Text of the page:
Gov. Susana Martinez has built a house of cards in Santa Fe, and it’s New Mexicans who are being left to pick up the pieces as the cards begin to fall.
The secretary of state who Martinez supported resigned in disgrace after pleading guilty to criminal charges; her secretary of the Taxation and Revenue Department is under investigation; and now her closest political adviser — a man she says she still speaks to daily — is under FBI scrutiny for political fundraising irregularities.
The house of cards is starting to fall.
Martinez swept into office in 2010 and again in 2014 with the overwhelming support of New Mexicans who believed promises that her administration would stand up to corruption and fight for open and transparent government.
Under Martinez’s watch, however, the exact opposite has occurred. Her administration has become mired in investigation after investigation – casting a long and dark shadow across the entire state.
Moreover, as the corruption she allows to exist has started to surface, New Mexicans are still struggling to find jobs and the state’s economy continues to languish. Forbes magazine recently ranked New Mexico the fourth-worst state in which to do business. In fact, New Mexico is experiencing the worst recovery from the recession in the country and it is the only state with more people moving out than in.
It’s time for Martinez to stop looking the other way and to start focusing on doing something to clean up the mess that’s been made in Santa Fe since she took office.
Martinez has even broken her recent promises to focus on New Mexico’s problems not her national profile. On Thursday, Martinez was in Las Vegas, Nev., where she assumed the chairwoman position of the Republican Governors Association — with her disgraced political adviser, Jay McCleskey, at her side.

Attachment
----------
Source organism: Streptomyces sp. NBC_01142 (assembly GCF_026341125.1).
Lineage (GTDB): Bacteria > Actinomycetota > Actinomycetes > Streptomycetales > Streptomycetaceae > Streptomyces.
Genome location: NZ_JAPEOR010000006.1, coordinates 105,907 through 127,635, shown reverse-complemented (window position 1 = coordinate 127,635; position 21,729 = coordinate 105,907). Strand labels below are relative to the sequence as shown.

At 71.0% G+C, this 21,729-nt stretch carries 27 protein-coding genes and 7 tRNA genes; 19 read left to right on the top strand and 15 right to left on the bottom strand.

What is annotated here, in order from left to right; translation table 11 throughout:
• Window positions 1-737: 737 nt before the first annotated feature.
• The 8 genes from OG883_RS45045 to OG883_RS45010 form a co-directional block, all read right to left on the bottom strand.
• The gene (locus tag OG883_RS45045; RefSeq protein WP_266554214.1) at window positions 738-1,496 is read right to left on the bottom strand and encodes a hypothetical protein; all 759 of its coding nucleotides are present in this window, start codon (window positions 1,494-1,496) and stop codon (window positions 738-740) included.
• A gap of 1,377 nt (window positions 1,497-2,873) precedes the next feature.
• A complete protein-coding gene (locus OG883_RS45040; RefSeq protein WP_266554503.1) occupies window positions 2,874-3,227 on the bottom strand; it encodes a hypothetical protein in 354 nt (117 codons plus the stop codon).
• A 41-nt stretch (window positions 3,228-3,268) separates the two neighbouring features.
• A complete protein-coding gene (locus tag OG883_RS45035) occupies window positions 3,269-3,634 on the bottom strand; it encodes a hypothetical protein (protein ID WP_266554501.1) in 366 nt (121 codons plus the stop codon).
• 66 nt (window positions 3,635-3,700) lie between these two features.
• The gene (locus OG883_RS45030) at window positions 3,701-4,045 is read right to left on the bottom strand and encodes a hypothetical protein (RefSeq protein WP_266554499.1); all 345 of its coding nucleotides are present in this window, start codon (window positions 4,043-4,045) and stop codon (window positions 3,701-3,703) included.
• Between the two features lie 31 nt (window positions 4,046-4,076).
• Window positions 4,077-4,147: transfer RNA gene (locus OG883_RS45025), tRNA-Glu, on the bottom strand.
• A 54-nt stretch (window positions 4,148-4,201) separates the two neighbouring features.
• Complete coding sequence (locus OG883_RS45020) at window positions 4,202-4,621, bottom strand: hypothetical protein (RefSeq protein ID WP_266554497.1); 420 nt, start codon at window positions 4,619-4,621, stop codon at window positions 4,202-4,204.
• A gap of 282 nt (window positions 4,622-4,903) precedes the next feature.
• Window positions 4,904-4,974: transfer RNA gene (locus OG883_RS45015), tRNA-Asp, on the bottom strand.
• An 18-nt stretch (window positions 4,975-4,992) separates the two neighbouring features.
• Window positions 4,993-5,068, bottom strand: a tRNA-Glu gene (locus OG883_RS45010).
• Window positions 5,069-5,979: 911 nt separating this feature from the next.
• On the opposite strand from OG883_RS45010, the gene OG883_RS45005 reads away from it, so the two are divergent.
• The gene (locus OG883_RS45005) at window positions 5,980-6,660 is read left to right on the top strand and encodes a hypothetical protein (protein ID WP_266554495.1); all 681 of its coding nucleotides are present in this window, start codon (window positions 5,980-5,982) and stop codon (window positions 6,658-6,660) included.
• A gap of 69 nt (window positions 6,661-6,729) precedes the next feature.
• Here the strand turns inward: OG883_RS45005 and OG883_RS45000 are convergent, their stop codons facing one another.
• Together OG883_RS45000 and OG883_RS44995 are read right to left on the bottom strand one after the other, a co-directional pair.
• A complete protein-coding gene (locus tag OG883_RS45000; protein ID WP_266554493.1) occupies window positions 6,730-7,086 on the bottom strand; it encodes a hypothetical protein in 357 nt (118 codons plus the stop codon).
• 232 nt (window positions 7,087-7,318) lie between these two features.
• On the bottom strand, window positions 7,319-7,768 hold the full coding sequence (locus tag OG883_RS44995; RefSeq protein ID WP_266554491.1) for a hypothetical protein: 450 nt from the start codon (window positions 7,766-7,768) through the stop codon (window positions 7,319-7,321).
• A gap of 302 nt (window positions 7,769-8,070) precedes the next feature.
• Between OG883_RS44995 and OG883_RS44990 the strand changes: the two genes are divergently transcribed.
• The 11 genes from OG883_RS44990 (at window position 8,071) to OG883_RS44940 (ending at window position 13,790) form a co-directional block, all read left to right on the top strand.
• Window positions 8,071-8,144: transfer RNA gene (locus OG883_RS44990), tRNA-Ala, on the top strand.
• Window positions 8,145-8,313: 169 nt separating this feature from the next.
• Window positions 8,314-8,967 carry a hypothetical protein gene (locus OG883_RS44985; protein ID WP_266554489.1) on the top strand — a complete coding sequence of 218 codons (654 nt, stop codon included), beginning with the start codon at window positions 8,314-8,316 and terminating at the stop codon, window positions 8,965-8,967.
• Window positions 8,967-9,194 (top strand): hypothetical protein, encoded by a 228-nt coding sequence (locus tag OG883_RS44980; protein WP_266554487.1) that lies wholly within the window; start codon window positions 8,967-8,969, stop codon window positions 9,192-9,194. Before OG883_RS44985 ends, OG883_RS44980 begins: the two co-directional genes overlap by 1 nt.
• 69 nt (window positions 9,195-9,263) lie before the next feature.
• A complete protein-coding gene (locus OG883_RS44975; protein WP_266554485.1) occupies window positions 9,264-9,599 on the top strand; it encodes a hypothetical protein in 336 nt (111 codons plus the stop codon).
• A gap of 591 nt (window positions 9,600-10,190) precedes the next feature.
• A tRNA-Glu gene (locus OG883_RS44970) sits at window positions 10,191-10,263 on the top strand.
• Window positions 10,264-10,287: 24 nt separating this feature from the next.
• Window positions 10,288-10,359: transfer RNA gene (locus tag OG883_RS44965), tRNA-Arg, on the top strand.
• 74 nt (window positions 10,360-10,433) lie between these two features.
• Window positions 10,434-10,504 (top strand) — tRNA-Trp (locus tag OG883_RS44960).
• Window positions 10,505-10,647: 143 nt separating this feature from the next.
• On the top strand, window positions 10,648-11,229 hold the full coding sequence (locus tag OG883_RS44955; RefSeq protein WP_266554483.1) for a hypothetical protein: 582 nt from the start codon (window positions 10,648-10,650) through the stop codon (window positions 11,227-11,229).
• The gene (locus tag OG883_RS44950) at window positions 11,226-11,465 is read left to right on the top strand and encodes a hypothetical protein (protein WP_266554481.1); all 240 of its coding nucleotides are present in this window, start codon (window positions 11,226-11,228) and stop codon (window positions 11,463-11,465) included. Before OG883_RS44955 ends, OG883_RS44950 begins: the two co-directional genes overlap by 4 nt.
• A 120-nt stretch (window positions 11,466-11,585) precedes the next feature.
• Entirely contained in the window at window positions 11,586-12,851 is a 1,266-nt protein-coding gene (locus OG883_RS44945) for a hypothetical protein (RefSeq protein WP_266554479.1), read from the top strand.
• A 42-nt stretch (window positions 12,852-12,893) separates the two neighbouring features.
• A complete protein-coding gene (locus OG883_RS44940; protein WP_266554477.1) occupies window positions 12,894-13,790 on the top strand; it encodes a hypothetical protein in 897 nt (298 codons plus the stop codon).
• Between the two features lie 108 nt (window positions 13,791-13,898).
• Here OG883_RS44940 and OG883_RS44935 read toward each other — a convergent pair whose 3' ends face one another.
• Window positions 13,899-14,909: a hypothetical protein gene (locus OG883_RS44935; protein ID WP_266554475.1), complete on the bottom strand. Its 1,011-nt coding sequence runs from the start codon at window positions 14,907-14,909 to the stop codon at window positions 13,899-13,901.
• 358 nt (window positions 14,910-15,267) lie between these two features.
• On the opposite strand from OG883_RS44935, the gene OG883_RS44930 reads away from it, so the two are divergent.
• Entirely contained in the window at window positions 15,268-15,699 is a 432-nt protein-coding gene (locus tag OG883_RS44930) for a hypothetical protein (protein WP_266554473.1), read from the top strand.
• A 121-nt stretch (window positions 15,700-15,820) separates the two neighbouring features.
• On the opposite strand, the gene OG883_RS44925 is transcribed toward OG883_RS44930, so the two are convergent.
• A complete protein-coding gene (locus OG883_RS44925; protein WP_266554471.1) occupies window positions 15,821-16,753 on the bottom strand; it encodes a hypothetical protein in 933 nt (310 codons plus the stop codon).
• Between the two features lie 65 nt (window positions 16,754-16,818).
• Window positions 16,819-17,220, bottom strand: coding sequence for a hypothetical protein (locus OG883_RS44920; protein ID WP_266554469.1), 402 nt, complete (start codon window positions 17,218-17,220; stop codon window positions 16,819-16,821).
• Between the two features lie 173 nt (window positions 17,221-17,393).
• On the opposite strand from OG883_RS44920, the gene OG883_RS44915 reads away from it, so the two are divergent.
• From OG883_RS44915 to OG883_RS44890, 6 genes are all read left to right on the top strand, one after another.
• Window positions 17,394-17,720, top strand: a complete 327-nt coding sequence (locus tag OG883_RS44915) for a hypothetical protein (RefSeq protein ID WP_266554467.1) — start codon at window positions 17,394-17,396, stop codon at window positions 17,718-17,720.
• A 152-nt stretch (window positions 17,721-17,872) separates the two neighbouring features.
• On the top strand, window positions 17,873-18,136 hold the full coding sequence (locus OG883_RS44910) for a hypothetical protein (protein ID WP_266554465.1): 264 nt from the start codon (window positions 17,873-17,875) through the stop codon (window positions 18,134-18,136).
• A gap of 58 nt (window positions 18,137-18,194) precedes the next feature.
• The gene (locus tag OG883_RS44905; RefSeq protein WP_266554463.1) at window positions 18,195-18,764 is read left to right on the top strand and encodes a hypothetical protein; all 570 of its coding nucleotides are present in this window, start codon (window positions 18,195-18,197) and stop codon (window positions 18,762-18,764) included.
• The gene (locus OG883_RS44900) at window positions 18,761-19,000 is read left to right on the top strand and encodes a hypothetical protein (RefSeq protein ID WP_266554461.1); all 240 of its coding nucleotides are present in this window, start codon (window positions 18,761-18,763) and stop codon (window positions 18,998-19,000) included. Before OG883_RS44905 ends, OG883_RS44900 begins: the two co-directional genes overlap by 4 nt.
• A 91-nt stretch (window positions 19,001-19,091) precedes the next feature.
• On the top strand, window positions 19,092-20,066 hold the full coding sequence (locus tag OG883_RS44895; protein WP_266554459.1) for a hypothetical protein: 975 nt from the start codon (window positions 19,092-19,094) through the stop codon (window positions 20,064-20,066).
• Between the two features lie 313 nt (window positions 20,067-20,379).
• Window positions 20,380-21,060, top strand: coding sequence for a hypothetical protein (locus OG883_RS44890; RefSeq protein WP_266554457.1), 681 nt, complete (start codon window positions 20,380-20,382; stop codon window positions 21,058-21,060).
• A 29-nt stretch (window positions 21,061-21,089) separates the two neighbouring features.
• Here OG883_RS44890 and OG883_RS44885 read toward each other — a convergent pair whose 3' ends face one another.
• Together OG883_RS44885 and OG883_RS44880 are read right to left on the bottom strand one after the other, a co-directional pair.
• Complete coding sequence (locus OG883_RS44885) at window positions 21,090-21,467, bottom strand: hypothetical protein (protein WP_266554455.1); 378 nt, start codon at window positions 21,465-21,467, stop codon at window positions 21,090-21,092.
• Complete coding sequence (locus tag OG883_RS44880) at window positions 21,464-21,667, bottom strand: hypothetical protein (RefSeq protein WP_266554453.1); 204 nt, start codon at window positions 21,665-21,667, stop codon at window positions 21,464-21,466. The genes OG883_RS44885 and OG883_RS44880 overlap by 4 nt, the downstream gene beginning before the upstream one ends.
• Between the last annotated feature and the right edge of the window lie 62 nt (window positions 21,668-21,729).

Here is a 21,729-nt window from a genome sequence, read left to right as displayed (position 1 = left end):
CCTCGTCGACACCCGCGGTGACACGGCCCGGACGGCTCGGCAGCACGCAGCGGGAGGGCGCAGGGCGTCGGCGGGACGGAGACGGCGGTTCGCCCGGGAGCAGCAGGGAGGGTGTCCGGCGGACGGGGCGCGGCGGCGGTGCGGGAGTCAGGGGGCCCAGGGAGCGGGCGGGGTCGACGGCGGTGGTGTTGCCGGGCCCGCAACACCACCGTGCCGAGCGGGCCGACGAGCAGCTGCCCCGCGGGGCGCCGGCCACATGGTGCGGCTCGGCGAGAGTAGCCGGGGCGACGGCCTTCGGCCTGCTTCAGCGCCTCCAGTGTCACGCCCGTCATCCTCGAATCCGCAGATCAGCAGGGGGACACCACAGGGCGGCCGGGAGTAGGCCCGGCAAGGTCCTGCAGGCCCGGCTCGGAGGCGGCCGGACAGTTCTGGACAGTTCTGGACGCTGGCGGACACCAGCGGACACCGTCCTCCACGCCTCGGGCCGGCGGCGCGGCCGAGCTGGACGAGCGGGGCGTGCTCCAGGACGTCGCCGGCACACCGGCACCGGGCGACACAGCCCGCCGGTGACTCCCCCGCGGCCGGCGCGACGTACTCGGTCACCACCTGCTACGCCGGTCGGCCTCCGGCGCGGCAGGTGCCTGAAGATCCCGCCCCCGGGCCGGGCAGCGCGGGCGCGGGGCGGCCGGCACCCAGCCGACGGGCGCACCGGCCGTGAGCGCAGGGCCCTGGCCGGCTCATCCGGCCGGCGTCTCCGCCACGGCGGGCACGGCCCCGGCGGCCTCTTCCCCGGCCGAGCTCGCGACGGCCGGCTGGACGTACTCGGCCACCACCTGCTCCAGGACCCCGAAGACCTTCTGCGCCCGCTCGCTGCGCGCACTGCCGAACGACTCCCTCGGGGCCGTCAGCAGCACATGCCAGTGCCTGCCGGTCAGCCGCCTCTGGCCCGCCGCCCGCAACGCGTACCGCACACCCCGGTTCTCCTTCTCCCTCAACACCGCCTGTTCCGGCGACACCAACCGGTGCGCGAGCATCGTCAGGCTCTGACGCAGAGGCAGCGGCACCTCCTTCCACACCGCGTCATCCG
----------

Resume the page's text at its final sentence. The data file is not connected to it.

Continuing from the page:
While padding her political résumé in Sin City, she left behind many unanswered questions here in New Mexico about the various scandals paralyzing her administration.
Recently, news broke that the governor’s political action committee directed political funds to an untraceable shell corporation managed by McCleskey to avoid public scrutiny. This comes on the heels of news that federal authorities are investigating McCleskey’s political fundraising practices and whether the state Taxation and Revenue Department used its auditing power to retaliate against the governor’s former political allies.
But, as we know, it doesn’t end there. The governor continues to ally herself with her hand-picked Taxation and Revenue secretary, Demesia Padilla, who is accused of pressuring state employees to give favorable treatment to a former employer. The governor also has close ties to Dianna Duran, the former secretary of state who resigned in disgrace after pleading guilty to money laundering and embezzlement charges.
Instead of flying around the country to raise her own political profile and to raise cash for Republican candidates, Martinez should focus on New Mexicans concerned about the integrity of state government. The first step is for Martinez to answer some basic questions. Why has she been unable to deliver on the central promise of her campaign to create jobs by rooting out corruption? Why have corruption and scandal flourished in Santa Fe under her watch? Is her political ambition more important than meeting every New Mexican’s expectation of clean government? New Mexicans deserve answers.
Over the past five years, Martinez has built a house with no foundation, and now it’s falling. Hardworking New Mexican families struggling to get ahead expected more and deserve better.
Debra Haaland is the chairwoman of the Democratic Party of New Mexico. Haaland is the first elected Native American to be chairwoman of a major state political party.